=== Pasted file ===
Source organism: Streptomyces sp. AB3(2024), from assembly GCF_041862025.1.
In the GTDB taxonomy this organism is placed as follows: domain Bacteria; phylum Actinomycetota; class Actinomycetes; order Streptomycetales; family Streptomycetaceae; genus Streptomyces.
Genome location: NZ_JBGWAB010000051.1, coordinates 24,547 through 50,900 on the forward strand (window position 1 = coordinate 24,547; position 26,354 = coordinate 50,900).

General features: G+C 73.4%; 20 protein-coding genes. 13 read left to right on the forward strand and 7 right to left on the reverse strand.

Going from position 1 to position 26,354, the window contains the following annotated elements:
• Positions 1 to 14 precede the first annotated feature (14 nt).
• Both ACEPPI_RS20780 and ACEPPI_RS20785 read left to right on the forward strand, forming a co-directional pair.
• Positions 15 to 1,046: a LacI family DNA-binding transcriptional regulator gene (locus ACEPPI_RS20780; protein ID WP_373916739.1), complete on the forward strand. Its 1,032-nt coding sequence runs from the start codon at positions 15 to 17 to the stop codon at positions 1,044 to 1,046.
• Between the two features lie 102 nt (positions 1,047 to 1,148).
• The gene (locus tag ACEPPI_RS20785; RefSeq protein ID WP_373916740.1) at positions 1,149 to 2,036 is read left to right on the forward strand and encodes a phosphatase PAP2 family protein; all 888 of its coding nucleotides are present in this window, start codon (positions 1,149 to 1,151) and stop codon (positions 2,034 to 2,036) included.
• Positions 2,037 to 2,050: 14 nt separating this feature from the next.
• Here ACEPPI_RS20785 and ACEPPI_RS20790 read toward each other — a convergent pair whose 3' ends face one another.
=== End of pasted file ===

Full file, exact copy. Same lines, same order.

Source organism: Streptomyces sp. AB3(2024), from assembly GCF_041862025.1.
In the GTDB taxonomy this organism is placed as follows: domain Bacteria; phylum Actinomycetota; class Actinomycetes; order Streptomycetales; family Streptomycetaceae; genus Streptomyces.
Genome location: NZ_JBGWAB010000051.1, coordinates 24,547 through 50,900 on the forward strand (window position 1 = coordinate 24,547; position 26,354 = coordinate 50,900).

General features: G+C 73.4%; 20 protein-coding genes. 13 read left to right on the forward strand and 7 right to left on the reverse strand.

Going from position 1 to position 26,354, the window contains the following annotated elements:
• Positions 1 to 14 precede the first annotated feature (14 nt).
• Both ACEPPI_RS20780 and ACEPPI_RS20785 read left to right on the forward strand, forming a co-directional pair.
• Positions 15 to 1,046: a LacI family DNA-binding transcriptional regulator gene (locus ACEPPI_RS20780; protein ID WP_373916739.1), complete on the forward strand. Its 1,032-nt coding sequence runs from the start codon at positions 15 to 17 to the stop codon at positions 1,044 to 1,046.
• Between the two features lie 102 nt (positions 1,047 to 1,148).
• The gene (locus tag ACEPPI_RS20785; RefSeq protein ID WP_373916740.1) at positions 1,149 to 2,036 is read left to right on the forward strand and encodes a phosphatase PAP2 family protein; all 888 of its coding nucleotides are present in this window, start codon (positions 1,149 to 1,151) and stop codon (positions 2,034 to 2,036) included.
• Positions 2,037 to 2,050: 14 nt separating this feature from the next.
• Here ACEPPI_RS20785 and ACEPPI_RS20790 read toward each other — a convergent pair whose 3' ends face one another.